The pro for filing a continuation-in-part application is lower downstream costs. The cons are a shortened patent term and also your prior arguments and statements made in the parent application/patent can and will be used against you to narrowly interpret the claim language in a patent maturing from the subsequent continuation-in-part application.
To discuss the cons of claim interpretation in filing a continuation-in-part application, the Trading Technologies v. Open E Cry case is discussed below.
A continuation-in-part application (CIP) is sometimes referred to as an “add-on” to your existing patent application. Initially, a patent application is filed which discloses the overall concept of your invention. During further research and development, it may be advantageous to incorporate additional features into the patent application. In an effort to streamline the discussion with clients, patent attorneys may indicate that you can “add-on” to your existing patent application. This is somewhat true.
You can certainly copy your original patent application, modify or tack onto the back end of the original application any new features for refilling with the United States Patent and Trademark Office (USPTO). However, the new subject matter does not receive the benefit of the filing date of the original patent application. Rather, the new subject matter is deemed to be filed as of the filing date of the CIP application. You receive no benefit from the filing date of the original application for the new subject matter. The benefit of an earlier filing date might not appear to be significant but it is when you are up against a relevant prior art reference that you need to overcome.
Pros of filing CIP
The benefit of the CIP application is that you have the flexibility, at a later time, to claim the subject matter in your original application and receive the benefit of the filing date of your original patent application. Alternatively, you can add claims solely to the new subject matter which is assigned the filing date of your later filed CIP application. As such, you don’t have to incur the costs of maintaining two applications which you would have had to do if you filed a separate new application for the new subject matter.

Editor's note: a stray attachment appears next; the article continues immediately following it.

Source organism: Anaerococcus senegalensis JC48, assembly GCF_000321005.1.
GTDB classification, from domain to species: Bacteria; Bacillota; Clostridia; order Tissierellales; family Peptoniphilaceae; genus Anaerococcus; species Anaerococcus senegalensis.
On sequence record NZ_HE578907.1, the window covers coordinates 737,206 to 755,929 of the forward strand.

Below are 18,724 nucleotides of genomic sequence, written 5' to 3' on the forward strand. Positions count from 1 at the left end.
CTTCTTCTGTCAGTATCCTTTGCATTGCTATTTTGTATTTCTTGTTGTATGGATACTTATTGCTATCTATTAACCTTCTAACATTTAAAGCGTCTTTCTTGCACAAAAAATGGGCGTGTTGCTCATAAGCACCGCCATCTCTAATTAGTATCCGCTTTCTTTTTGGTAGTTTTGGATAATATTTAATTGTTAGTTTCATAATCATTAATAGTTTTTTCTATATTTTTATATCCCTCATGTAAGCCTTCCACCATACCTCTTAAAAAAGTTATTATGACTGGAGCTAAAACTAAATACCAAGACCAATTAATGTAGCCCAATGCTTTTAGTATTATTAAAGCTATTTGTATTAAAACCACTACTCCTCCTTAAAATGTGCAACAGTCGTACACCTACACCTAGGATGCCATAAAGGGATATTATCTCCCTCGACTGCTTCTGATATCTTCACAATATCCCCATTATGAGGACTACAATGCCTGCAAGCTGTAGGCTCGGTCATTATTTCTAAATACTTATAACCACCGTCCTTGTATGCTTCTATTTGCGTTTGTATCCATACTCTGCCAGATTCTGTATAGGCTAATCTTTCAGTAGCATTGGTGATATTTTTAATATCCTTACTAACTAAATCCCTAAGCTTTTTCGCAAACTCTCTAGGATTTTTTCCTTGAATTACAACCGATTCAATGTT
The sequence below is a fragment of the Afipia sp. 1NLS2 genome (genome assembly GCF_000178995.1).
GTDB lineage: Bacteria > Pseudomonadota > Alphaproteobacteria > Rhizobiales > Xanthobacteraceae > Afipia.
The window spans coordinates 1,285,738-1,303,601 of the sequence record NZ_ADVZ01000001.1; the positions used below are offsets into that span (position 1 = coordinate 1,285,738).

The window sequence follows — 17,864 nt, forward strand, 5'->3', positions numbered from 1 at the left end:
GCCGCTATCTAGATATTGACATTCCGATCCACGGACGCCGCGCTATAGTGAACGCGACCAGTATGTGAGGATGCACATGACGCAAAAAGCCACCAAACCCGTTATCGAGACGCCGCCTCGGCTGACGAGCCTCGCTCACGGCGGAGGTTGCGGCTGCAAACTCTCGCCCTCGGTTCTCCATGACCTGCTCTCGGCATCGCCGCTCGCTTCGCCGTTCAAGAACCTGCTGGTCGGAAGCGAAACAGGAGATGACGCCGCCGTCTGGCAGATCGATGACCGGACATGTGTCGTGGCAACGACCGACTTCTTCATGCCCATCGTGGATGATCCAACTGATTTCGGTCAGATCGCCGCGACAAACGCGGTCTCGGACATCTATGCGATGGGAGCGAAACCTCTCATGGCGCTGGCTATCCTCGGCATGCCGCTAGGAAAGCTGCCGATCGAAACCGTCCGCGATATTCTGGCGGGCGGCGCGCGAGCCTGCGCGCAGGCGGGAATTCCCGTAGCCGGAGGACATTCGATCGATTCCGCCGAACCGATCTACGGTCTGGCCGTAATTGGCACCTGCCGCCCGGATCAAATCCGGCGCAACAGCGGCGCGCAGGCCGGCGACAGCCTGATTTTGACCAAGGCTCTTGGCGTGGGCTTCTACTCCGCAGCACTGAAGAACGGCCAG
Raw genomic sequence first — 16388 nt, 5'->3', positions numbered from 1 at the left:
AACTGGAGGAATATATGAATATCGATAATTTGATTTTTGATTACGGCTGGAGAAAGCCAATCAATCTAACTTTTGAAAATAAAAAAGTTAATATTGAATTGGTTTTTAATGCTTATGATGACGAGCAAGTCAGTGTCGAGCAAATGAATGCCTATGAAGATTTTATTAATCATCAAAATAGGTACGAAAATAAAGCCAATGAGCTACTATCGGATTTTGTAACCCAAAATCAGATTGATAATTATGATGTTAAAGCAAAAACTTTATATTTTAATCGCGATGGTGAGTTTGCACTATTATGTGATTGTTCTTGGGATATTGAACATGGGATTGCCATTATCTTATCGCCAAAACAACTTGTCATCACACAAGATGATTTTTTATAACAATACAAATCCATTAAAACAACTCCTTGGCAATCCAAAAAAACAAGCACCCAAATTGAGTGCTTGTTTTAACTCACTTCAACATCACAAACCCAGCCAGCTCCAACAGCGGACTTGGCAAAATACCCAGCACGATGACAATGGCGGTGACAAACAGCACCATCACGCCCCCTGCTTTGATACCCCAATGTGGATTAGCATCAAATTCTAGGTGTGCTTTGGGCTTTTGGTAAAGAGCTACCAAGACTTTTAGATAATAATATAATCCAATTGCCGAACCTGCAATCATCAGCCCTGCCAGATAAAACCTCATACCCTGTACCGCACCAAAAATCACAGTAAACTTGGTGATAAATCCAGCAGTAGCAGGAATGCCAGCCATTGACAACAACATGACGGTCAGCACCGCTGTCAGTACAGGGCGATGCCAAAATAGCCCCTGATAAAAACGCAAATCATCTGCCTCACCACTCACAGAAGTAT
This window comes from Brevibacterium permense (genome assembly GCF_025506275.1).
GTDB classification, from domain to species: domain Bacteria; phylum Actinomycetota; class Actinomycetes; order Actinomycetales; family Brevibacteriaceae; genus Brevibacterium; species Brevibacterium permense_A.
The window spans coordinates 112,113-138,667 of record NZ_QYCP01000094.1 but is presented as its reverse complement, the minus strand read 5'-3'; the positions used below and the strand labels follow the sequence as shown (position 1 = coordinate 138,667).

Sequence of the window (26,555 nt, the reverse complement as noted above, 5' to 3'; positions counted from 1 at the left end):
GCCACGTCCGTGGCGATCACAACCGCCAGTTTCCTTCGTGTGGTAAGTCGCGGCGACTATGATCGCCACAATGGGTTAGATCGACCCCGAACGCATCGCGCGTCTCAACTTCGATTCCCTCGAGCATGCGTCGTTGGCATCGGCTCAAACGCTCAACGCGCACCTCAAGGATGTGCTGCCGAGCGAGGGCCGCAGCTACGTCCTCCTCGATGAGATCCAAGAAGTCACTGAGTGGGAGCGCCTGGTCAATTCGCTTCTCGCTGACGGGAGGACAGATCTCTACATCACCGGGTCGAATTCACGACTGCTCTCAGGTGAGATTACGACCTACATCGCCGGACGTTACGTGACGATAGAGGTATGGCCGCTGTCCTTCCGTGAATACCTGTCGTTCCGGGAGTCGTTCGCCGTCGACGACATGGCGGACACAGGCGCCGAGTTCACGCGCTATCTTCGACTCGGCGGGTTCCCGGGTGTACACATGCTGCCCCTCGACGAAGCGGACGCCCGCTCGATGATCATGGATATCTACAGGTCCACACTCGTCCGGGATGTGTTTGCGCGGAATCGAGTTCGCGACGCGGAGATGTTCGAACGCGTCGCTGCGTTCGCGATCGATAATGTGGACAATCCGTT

Cons of filing CIP
The con for filing a CIP application instead of a separate independent application is that the term of any patent maturing from the CIP application is calculated from the filing date of your earlier filed original patent application. It is not calculated from the filing date of your later filed CIP application. Simply put, the patent term is cut short in a CIP.
Another factor for not filing a CIP application is that the arguments that you present in the original patent application is generally also applied to any patent maturing from the CIP application. In Trading Technologies v. Open E Cry (August 30, 2013 Fed. Cir.), the patent at issue related to trading software, and more particularly, to a “static” feature in the trading software. The patent owner filed a CIP application and attempted to remove the “static” limitation from the claims by extensively amending the specification and deleting the term “static” from the claim set. The district court held that the claims of the patent maturing from the CIP application were limited to a static feature since the parent patent was allowed purely based on this limitation. Fortunately for the patent owner, in this case, the Federal Circuit held that since the CIP was extensively amended from the original specification, the district court erred in transferring the meaning of the claim language (i.e., static) of the parent patent into the CIP patent.
Nevertheless, this case illustrates that the defendant can and will use your statements against you to limit the claims of the CIP patent based on your arguments made in your predecessor patent applications. In my opinion, one should limit use of the CIP unless the client has a real need to do so. Also, be aware of the issues of filing a CIP based on a parent application filed before the effective date of the America Invents Act.
I invite you to contact me with your patent questions at (949) 433-0900 or [email protected]. Please feel free to forward this article to your friends. As an Orange County Patent Attorney, I serve Orange County, Irvine, Los Angeles, San Diego and surrounding cities.